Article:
Hero shots can get your product photography soaring higher than ever before. Let’s view this from the perspective of e-commerce VS brick-and-mortar.
The main advantage brick and mortar has over e-commerce is a customer’s ability to try things out. You can’t do this by looking at a picture online.
An easy solution to this issue is by featuring the hero shot. Here are the basic principles you need to know about.
A hero shot is the main visual element on a landing page. There are several ways to make a great hero shot. The common theme is that it displays how a product is used in action.
This provides a dynamic element and shows how customers could potentially use a product or service. In most cases, this leads to improved conversion rates and lower bounce rates.
Hero shots can be used for virtually any aspect a brand wants to emphasize. It doesn’t even have to be used for the purpose of “selling” a product.
Some attempt to elicit emotions from their audience. Meanwhile, others want to convey an important message or persuade people to join their cause.
But for the most part, you’d see hero the following types of hero shots:
This is the most common type of hero shot you’d find across all eCommerce sites. In every niche or industry, you’re likely to find a brand’s main product featured.
Websites can also use sliders that alternate between products. However, no matter the industry, the hero shots have to be aesthetically pleasing.
It should also be good enough to pique a viewer’s curiosity which can lead to them learning more about the product or other services a company can offer.
A product hero shot’s selling point is how aesthetic it can look. On the other hand, process-focused hero shots focus on action—how customers can use a product.
Some companies use videos to complement this. You’re likely to see this type of shot used for companies selling services such as landscaping, cleaning, or even weight loss programs.
The best way a company can sell its services is by showing results. This is what outcome-focused hero shots offer.
Companies also show before and after photos or use time-lapses. But as a rule of thumb, you want to use positive imagery so viewers can focus on the results and not the issues beforehand.
Now that we know what types to go for, here are actionable tips to help you make a great hero shot for your next marketing campaign.
Matching your photo with the keyword you’re targeting is a must. It doesn’t only help customers correlate your photo to your product or service, but it also helps with search engine optimization.
You want customers to associate keywords with your product. For example, we searched “landscaping services” and ended up on Affordable Landscaping Services.
Right off the bat, you can see an “outcome-focused” hero shot showing one of their projects. What makes this better is that there’s an immediate CTA on the left for a free quote.
Sometimes, websites “cheat” a bit when using hero shots. Instead of the customers associating a photo with a product or service, the company does it for them using contextual elements.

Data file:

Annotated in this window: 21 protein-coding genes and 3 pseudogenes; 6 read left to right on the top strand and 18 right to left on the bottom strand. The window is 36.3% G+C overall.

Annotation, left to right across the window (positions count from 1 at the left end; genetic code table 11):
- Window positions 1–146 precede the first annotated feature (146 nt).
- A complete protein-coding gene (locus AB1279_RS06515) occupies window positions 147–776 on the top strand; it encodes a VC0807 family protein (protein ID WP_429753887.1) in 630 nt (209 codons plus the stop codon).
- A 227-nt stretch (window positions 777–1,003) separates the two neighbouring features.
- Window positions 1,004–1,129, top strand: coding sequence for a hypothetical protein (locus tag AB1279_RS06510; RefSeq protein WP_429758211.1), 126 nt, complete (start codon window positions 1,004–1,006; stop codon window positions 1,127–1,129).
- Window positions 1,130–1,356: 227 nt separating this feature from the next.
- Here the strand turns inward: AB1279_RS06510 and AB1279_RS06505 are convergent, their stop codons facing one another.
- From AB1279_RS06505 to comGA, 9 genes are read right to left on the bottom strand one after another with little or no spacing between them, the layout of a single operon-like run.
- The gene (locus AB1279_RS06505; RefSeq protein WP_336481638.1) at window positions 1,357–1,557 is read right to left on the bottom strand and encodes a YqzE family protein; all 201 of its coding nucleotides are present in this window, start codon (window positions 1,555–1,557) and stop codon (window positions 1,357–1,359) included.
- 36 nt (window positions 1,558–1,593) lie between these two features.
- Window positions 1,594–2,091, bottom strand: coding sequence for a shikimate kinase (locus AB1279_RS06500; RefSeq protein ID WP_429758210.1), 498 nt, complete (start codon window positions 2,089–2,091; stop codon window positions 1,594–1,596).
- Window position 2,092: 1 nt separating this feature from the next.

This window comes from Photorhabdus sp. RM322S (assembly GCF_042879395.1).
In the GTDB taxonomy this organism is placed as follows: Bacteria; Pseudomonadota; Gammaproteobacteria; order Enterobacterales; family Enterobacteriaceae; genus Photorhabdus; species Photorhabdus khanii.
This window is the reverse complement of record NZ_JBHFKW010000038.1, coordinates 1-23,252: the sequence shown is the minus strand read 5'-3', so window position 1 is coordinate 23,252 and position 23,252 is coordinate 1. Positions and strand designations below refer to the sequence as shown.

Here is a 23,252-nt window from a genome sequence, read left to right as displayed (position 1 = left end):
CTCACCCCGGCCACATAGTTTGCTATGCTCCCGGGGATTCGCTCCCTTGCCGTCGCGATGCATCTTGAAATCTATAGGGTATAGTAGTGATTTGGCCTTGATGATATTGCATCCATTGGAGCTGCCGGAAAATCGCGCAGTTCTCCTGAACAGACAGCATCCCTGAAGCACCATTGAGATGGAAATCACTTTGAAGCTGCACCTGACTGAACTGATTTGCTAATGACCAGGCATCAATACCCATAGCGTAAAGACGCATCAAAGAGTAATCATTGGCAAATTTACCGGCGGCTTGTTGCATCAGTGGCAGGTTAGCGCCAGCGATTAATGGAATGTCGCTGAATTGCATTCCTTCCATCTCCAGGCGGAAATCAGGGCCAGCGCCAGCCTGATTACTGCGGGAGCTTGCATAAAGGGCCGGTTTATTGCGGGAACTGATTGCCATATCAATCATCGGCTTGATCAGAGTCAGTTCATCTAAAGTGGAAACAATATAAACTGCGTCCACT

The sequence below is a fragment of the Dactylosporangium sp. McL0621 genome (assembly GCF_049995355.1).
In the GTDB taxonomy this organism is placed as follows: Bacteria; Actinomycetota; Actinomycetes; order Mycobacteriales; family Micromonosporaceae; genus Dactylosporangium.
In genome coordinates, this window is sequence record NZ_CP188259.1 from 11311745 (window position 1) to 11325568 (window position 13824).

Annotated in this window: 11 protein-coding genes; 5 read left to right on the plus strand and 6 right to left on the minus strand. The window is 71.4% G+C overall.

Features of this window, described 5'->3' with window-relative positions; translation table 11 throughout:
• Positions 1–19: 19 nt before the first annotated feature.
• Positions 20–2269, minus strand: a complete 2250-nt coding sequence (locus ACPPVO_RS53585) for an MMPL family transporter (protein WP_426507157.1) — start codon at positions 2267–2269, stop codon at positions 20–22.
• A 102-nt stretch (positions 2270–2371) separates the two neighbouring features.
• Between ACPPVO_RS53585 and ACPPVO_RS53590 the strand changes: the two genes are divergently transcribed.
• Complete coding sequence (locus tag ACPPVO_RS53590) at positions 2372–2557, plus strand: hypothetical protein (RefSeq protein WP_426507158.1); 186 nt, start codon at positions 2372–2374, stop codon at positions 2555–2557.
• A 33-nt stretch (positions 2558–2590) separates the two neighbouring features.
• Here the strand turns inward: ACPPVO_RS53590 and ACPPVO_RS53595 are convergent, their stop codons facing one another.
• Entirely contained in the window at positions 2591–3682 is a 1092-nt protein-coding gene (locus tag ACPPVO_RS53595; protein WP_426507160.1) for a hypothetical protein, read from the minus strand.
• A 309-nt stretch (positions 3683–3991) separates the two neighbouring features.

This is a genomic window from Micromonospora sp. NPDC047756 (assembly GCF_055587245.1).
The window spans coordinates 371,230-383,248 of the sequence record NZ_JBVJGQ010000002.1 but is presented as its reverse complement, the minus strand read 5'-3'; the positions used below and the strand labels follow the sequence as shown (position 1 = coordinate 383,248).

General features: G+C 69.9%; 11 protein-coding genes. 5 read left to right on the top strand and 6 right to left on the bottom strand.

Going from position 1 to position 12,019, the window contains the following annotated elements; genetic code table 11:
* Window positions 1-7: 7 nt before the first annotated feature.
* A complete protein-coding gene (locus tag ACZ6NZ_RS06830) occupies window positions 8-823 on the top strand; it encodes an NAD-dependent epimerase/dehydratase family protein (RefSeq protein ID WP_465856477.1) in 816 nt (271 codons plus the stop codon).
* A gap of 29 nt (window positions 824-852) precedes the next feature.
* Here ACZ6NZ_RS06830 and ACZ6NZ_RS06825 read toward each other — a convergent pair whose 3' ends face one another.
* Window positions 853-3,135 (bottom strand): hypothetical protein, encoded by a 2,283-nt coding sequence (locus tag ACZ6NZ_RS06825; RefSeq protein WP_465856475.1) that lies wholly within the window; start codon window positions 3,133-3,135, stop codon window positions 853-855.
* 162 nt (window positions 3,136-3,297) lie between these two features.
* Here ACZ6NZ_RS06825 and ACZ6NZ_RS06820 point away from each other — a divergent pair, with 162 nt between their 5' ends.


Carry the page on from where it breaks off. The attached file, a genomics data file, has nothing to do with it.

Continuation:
Good hero shots should be able to stand alone by themselves.
Here are two examples. Let’s say we’re making a site for a cleaning service. In the first example, we’ll use a stock image of a clean living room with contextual elements.
Now let’s take a look at the second example. This time, we’re using a hero shot showing another clean living room—the only difference is we’re using actual people. This way, no context is needed.
A great tip for elevating your hero shots is by showing how a product or service can solve the pain points they’re experiencing. Doing so helps your photo resonate well with your customers.
But, don’t just show them what they’re dealing with right now. Instead, show them how your products can relieve them.
Here’s an example from The Sleep Doctor. They sell sleeping supplements. Instead of showing an insomniac, they’re using a photo of a person sleeping soundly.
It’s true that your hero shot should be able to stand alone by itself. But, a website will have more than one visual element. The key here is to use other elements to support your hero shot.
For example, eye tracking statistics show us that models looking at a product direct the viewer's eye to that product. So, steer clear of images where the eyes are looking straight at you.
Generic stock photos have no life to them. These are photos everybody has seen. Think of them as fillers.
According to statistics, 67% of customers say unique and high-quality photos are an important factor in their buying decision. But, if you need to use stock images, find ones that are unique and engaging.
One of the most important factors to consider is your hero shot’s resolution. Hero shots are the visual centerpieces of your landing page.
So, to ensure high-quality resolution photos, you can use free image upscaler apps like Pixelcut. It’s an AI-powered tool that upscales the quality of your image in an instant. Here’s how to upscale an image using Pixelcut.
All you have to do is drag and drop or upload your image. Let’s use one of our previous example hero shots:
As you can see, it’s quite blurry. If we used this as a hero shot, it needs to be big enough to take the spotlight. Stretching it out will make it even blurrier. We’ll upload this to the image upscaler tool and upscale it by 4x.
Even if we zoomed in, we can clearly see sharper details, perfect for your next hero shot. All that’s left is to download the upscaled image in HD and you’ll be good to go!
Hero shots keep your audience engaged and interested enough to learn more about your products and your company. So, before uploading your next hero shots, consider the following:
If you want a beginner-friendly and intuitive way of editing your next hero shot, try Pixelcut for free today!